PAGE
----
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Tiger accepts special exemption into US Open at Pinehurst

Tiger Woods, a 15-time major winner, has accepted a special exemption into the 124th US Open next month at Pinehurst, the US Golf Association announced on Thursday.

The 48-year-old golf legend, a three-time US Open champion, has struggled just to walk 72 holes after suffering severe leg injuries in a 2021 car crash.

But Woods has said he hopes to play once a month this year and finished 60th in last month’s Masters, finishing 72 holes in a major for the first time since his comeback from the crash at the 2022 Masters.

“The US Open, our national championship, is a truly special event for our game and one that has helped define my career,” Woods said in a statement.

“I’m honored to receive this exemption and could not be more excited for the opportunity to compete in this year’s US Open, especially at Pinehurst, a venue that means so much to the game.”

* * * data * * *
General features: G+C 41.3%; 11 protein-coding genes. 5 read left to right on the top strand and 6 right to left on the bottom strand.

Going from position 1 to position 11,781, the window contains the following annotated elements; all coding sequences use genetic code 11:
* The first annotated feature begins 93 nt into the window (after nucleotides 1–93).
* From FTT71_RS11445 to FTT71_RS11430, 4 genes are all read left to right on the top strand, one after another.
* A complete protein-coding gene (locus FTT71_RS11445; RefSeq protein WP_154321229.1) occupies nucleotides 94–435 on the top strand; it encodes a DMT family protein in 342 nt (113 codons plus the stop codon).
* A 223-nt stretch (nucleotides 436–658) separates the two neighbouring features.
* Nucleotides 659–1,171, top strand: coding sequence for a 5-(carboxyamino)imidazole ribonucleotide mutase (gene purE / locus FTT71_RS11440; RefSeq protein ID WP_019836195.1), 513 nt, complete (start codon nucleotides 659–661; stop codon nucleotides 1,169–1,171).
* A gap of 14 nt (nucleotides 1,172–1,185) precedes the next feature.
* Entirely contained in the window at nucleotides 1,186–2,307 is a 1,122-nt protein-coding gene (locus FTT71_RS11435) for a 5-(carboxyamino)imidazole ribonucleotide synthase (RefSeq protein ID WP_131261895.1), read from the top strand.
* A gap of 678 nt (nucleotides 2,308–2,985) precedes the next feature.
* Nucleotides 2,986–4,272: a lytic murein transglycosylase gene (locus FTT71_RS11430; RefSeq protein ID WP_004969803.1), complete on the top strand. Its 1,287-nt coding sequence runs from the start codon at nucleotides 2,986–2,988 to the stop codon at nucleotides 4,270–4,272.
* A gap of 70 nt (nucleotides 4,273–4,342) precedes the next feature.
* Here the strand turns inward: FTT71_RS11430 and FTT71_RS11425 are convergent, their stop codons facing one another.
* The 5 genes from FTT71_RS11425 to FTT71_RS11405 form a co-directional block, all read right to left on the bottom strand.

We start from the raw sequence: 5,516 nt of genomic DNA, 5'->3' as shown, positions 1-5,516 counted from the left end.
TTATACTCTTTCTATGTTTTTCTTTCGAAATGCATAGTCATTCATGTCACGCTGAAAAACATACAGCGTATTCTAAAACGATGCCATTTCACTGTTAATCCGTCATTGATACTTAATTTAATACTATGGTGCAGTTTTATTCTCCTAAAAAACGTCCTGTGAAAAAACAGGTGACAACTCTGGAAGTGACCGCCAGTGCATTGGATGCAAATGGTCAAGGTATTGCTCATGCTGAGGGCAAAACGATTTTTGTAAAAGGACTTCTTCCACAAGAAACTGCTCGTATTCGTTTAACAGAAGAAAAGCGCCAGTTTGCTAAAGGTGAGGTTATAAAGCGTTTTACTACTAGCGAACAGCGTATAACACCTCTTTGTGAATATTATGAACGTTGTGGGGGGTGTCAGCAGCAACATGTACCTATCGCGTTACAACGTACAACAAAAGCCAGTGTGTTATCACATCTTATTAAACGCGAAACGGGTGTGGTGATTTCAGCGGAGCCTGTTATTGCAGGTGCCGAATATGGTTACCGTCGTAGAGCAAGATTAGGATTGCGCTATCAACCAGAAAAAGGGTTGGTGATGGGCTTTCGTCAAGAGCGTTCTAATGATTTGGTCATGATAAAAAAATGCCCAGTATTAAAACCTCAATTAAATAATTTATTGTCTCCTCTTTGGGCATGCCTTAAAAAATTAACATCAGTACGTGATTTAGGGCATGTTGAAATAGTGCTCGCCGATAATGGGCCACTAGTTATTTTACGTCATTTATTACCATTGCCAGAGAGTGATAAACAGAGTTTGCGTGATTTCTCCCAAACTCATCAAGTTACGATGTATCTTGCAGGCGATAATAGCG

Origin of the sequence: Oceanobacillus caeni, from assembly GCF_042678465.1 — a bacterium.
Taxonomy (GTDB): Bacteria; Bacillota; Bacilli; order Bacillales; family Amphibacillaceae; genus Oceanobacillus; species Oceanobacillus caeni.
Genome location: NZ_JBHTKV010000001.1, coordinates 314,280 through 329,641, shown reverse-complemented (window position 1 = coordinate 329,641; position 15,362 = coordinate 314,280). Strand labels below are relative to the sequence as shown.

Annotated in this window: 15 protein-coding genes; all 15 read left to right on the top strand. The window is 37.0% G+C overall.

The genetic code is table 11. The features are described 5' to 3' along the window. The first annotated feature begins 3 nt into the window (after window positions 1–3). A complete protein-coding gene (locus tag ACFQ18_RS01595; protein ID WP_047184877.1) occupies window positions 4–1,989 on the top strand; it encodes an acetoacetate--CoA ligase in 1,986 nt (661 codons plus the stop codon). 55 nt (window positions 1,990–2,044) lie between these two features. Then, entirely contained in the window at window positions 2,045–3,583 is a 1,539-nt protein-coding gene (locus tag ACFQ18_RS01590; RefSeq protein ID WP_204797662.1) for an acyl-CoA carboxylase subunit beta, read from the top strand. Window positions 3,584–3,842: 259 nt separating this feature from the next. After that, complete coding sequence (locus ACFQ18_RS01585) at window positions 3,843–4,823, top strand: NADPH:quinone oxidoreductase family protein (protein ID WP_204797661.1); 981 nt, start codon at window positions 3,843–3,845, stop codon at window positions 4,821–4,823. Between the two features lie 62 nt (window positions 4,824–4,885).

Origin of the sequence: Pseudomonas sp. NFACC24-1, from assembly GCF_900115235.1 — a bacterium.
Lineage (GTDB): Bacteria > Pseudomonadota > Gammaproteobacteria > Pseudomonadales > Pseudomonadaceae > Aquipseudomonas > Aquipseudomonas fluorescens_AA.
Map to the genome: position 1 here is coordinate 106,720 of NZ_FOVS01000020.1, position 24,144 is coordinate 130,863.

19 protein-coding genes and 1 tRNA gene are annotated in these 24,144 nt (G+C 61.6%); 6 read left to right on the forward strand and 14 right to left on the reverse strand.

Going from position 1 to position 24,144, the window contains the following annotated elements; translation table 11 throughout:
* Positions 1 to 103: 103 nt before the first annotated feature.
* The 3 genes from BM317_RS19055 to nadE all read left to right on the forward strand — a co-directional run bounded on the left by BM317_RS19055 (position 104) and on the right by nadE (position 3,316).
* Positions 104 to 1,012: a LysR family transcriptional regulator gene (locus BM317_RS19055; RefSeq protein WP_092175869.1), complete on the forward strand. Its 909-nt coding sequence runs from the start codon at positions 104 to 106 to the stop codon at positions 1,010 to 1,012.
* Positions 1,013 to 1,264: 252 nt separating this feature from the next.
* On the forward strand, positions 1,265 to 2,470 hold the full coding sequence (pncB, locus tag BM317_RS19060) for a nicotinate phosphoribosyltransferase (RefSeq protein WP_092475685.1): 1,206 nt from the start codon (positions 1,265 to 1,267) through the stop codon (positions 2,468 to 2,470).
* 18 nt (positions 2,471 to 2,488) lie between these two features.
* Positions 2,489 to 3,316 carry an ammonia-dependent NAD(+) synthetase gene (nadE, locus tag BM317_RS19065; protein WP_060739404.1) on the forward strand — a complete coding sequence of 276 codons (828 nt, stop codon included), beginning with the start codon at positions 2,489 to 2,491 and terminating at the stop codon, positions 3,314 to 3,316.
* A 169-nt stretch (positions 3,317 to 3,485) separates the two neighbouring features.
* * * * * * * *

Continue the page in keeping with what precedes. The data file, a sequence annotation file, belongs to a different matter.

The tournament will be staged on June 13-16 at the famed North Carolina layout, where US Open titles were won by the late Payne Stewart in 1999, New Zealand’s Michael Campbell in 2005 and Germany’s Martin Kaymer in 2014.

Since 2013, Woods has finished 72 holes at the US Open only once, taking 21st in 2019 only two months after winning the Masters. He missed the cut in 2015, 2018 and 2020 and did not play in the other years.

Woods won the 2000, 2002 and 2008 US Opens and his 82 PGA Tour triumphs matches Sam Snead for the all-time record.

Woods will make his 23rd US Open appearance, playing the tournament for the first time since 2020 at Winged Foot.

“The story of the US Open could not be written without Tiger Woods,” USGA chief championships officer John Bodenhamer said.

“From his 15-stroke victory at Pebble Beach in 2000 to his inspiring win on a broken leg at Torrey Pines in 2008, this championship is simply better when Tiger is in the field and his accomplishments in the game undoubtedly made this an easy decision for our special exemption committee.”

Woods is expected to make his next major start in two weeks at Valhalla in Louisville, Kentucky, at the PGA Championship.

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